IF Gerad Adams could have hand-picked an opponent for his Sheffield Steelers team to play in tomorrow’s Challenge Cup final, it would have been Cardiff Devils.
Not because a game against the South Wales club is considered easy, but rather, the 36-year-old Canadian spent nine happy seasons at Cardiff Bay before a parting of the ways – not of his own doing – in December 2013.
Within two months, Adams found himself parachuted into the Motorpoint Arena by Steelers’ owner Tony Smith, who had dispensed with the services of Doug Christiansen after less than nine months when he became convinced the American’s approach was not going to deliver the club a first piece of silverware since the 2011 regular season championship under Ben Simon.
Fast forward three months and Smith was stood on centre ice at the National Ice Centre in Nottingham clutching the Elite League play-off trophy with Adams by his side.
This season, the stakes are even higher as Adams – allowed to stamp his own mark on a team he inherited from Christiansen in February last year – finds his players chasing silverware on three fronts.
Tomorrow’s final against his former club will determine whether they remain in the hunt for a possible treble which also has them in a three-way fight for the regular season title with Cardiff and leaders Braehead Clan. Then, of course, there are the play-offs.
Having beaten Braehead 2-0 on Wednesday night, Steelers moved to within three points of Ryan Finnerty’s team with a game in hand and six left to play. Before tomorrow’s final, Adams’s players have to take care of business tonight at home to Belfast Giants, while Braehead travel to Nottingham and third-placed Cardiff – two points off Steelers with a game in hand of their own – host bottom-club Dundee Stars.
In a quirk of the fixture schedule, Steelers have to face Cardiff three more times after tomorrow’s game, the Devils returning to South Yorkshire on Wednesday night.
But, for now, Adams is only focussing on that first meeting, success in which will deliver the Challenge Cup trophy to Sheffield for the first time in the Elite League’s 12-year history.
Adams has faced his former club already on a number of occasions while in charge of the Steelers, but tomorrow’s meeting will be slightly more special.
“It’s my old team and any time you’re up against an old employer you want to do your best and you want to get the right result,” said Adams. “I’m sure they are happy playing me – I hope they are happy playing me because I’m happy that they are there.”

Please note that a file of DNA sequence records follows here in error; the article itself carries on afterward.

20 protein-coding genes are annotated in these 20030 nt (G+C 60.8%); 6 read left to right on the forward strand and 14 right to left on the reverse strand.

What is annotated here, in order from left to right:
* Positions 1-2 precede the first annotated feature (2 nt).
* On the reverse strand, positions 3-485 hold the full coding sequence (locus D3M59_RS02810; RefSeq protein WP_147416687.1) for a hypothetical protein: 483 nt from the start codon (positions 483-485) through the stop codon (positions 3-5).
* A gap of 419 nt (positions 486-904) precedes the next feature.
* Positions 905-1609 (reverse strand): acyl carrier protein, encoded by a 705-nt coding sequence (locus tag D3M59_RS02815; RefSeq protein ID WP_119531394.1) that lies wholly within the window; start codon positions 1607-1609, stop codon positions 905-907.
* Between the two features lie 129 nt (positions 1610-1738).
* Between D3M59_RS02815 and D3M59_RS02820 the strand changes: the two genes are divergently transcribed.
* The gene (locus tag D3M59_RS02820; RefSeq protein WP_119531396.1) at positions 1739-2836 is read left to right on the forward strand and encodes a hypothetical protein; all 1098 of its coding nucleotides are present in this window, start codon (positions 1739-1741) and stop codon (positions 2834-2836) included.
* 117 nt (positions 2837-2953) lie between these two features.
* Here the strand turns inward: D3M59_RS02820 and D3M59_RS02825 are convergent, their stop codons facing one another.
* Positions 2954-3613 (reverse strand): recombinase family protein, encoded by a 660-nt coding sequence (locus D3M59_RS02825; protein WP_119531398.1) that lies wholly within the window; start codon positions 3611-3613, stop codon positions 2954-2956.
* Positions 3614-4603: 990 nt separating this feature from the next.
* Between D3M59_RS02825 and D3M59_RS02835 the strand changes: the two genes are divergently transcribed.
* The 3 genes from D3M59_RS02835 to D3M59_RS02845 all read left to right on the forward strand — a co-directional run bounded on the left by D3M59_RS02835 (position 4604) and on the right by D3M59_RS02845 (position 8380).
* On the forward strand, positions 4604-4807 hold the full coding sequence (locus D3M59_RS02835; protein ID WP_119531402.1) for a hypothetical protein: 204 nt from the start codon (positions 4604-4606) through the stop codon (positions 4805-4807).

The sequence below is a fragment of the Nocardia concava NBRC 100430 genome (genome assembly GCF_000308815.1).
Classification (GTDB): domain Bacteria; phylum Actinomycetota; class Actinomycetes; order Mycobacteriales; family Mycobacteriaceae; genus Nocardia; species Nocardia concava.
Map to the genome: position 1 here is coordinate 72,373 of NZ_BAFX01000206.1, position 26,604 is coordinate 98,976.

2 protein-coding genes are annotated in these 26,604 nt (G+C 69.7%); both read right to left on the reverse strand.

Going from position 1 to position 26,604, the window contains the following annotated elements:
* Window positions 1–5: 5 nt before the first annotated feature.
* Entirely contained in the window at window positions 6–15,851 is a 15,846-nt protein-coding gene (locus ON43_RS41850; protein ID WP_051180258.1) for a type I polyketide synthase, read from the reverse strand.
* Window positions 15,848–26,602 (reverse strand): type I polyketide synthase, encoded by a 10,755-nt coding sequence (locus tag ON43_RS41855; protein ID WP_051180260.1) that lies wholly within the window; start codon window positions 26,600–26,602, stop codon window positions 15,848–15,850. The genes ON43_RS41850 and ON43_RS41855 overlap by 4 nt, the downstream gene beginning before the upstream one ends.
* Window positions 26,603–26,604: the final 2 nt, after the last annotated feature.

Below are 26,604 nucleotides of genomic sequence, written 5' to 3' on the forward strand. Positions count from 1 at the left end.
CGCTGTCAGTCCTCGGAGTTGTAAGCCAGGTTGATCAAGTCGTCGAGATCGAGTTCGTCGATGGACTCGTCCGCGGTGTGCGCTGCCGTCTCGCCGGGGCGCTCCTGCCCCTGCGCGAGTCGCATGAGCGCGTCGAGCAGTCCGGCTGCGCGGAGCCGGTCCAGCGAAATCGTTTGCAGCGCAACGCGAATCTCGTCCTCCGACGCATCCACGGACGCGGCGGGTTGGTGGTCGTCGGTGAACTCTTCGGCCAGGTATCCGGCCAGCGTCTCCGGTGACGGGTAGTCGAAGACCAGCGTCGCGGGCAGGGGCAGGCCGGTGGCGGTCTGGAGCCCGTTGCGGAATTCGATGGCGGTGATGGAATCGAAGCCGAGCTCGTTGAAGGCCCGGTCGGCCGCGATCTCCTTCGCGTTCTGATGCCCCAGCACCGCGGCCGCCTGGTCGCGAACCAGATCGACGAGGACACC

During his nine years as player and coach in Cardiff, the Devils won the Challenge Cup and long-forgotten Knockout Cup. The closest Adams ever came to winning the league was in 2011, his team finishing level on points with the Steelers, but losing out to Simon’s team who had won more games in regulation.
Four times play-off runners-up was further evidence of Adams’s ability to produce teams that consistently punched above their weight.
But all good things come to an end, and while there is clearly a lot of affection for his former club, Adams is happier than ever in his current coaching role at a team he won the league and play-off double with in 2004. “There will always kind of be a little bit of home for me (with Cardiff),” said Adams. “It was my team – I make no bones about it. I didn’t want to leave but unfortunately I had to for various reasons but, to wind up here, I couldn’t be happier with the situation that I am in.
“I couldn’t be happier with the support from the Smiths (owners) and everybody involved in the organisation. It is great to be in an organisation where everybody wants to win and they just want the best for their team.
“I think you’d have to say the biggest difference between here and Cardiff is the expectation.
“The expectation here is to win – to win every game, to win trophies and with that comes pressure. But that expectation is good and it is something that I want at this point in my coaching career and I’ve tried surrounding myself with players that welcome that kind of expectation.
“Pressure is a made-up word.
“We went through a little bit of a lull (Christmas and new year) but we came through it and that’s a good sign that these guys have got the right attitude and that, for me, has been the biggest thing.
“The guys’ attitude and approach towards every game and training has been first class.”
Ever since the league announced last summer that the Challenge Cup final would be held at the Motorpoint Arena, Adams and his players have been determined to ensure they were involved on their ‘home ice’.
It did not look too promising when they lost 3-1 at home to defending champions Nottingham in the semi- final first leg, but they produced a rousing comeback in the second leg at the NIC, eventually prevailing 8-7 on aggregate after a penalty shoot-out in which stand-in goaltender Sam Gospel – signed only hours before the match – produced heroics.
“Our goal was to reach this Challenge Cup final – our goal was to win this game on Sunday and we’re on track to do that,” added Adams.
“We’ve possibly paid more attention to it than the club has in the past. Going into that second leg in Nottingham, it was killing our guys to even think that we might not be there on home ice for the final. Now, we just need to finish the job we started in September.”